You've heard the conventional wisdom: it's easier to win a new job if you already have a job. In other words, a person who is employed is viewed as more desirable than someone who is unemployed. And the terrifying corollary: If you've been fired, forget it. You're mud.
My advice: don't sweat it. As long as you know you're a good worker, that your skills are solid, that you work with intelligence and enthusiasm, and that you're pursuing the right new job for the right reasons, you can get over the "I was fired" hump.
Getting fired stimulates a lot of emotions that can leave you wasted in an interview. So, it's important to consider what it really means to be among the "fired" in today's business world.
Getting fired doesn't make you a failure.
Getting fired implies a subjective judgment of you, not an absolute, objective one. One boss's fire is another boss's hire. If that sounds trite, it is nonetheless true. People tend to forget it when they're suddenly left hanging in the breeze.
People get fired for lots of reasons. The worst is that you weren't doing a good job. But, even that is a subjective judgment. An executive I know was about to be dumped by his boss because in the boss's judgment, the exec wasn't performing well. Before the boss could actually fire him, two other departments in the company started bidding for the exec. He is now comfortably esconced in a better job with a better boss. The two managers who bid for him weighed what the old boss said, but they judged the candidate on his ability, reputation and prospects, all of which are excellent. If he had actually gotten fired, several other companies would have been thrilled to hire him, too. Today, his performance is outstanding and he's very happy.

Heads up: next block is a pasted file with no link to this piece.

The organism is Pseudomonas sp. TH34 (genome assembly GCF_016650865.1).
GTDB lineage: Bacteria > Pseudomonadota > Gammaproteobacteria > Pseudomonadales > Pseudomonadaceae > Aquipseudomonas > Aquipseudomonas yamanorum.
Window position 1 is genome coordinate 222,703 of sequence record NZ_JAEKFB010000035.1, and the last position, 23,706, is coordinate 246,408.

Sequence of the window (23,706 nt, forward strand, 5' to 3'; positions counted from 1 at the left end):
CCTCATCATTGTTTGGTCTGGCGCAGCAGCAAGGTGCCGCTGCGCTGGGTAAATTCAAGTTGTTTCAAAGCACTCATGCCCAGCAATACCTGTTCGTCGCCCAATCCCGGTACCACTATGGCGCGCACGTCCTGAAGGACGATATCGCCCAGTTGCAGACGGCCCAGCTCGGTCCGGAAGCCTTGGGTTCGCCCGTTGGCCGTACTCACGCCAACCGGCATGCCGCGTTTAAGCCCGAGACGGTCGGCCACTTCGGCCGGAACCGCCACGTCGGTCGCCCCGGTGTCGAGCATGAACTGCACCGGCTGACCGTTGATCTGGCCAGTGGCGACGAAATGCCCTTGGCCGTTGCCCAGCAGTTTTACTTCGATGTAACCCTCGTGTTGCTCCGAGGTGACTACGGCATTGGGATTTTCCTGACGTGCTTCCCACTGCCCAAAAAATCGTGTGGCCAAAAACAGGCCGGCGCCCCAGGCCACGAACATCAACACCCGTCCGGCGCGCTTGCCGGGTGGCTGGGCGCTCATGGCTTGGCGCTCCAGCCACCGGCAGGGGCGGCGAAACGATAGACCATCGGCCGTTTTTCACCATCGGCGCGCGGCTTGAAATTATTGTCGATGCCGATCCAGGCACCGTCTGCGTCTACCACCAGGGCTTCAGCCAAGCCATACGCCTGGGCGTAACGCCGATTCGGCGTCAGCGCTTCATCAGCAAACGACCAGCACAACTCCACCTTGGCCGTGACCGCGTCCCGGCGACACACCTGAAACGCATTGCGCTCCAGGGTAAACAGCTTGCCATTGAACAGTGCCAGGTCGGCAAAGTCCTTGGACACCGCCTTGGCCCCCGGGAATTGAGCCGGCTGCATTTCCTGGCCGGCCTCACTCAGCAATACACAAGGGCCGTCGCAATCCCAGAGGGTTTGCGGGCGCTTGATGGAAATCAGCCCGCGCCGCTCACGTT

What this means to you: Lead with your credentials and reputation before you apologize for what one employer thought of you. Use your references and mutual professional contacts to establish your credibility with a new employer.
Getting fired may mean your employer is a failure.
Once upon a time, if you got fired you had a lot of explaining to do. Then, it was more likely you were at fault than that your employer was in trouble. Today, the downsizing phenomenon has put so many people "on the street" that old assumptions aren't valid.
The manager who interviews you may have been downsized himself, and he may view you through the filter of his own experience. He may also recognize that, in a tough hiring market, a competitor may "release" some of its best talent -- you. Employers know that a lot of good people are unemployed, and it isn't necessarily a stigma. In fact, the downsizing climate brings talented workers to the attention of companies that might otherwise never have the chance to interview them.
What this means to you: In the interview, don't blame your last employer for your failure, but don't assume the mantle of blame yourself, either. Emphasize your objective of joining a healthy company that has good prospects, and be ready to show how you are going to contribute to its success. If you want to wow the employer, present a brief business plan for doing the new job. That reveals healthy motivation when the employer may otherwise be worried about your level of desperation.
Getting fired can be a badge of honor.
There are lots of lousy managers out there; managers who can't handle tough projects or talented employees. The business community knows that good people sometimes get fired because their employer can't manage them to good effect. If you really believe you were fired because you were far out on the "abilities curve" and your employer didn't know what to do with you, getting fired is actually a badge of honor.
Yes, that sounds like the sour grapes argument, but it's important to be honest with yourself. Don't simply assume it was your fault. (If it was your fault, take responsibility and go get the training or experience you need before tackling another job you can't do.)
What this means to you: You need to make a judgment about why you were fired before you talk to another company. It can make all the difference in your attitude and presentation. I'm not suggesting you hide behind an arrogant posture, but that you realistically assess what happened and act accordingly. (For example, talk with several managers in your company who know you. Ask their impressions.) You can explain a poor career choice, but you need not apologize for working for the wrong company.
Getting fired is a state of mind. Being in the wrong state of mind in a job interview can be fatal to your career. Understand why you got fired, and move on to the state of getting hired. If you don't, prospective employers won't, either.
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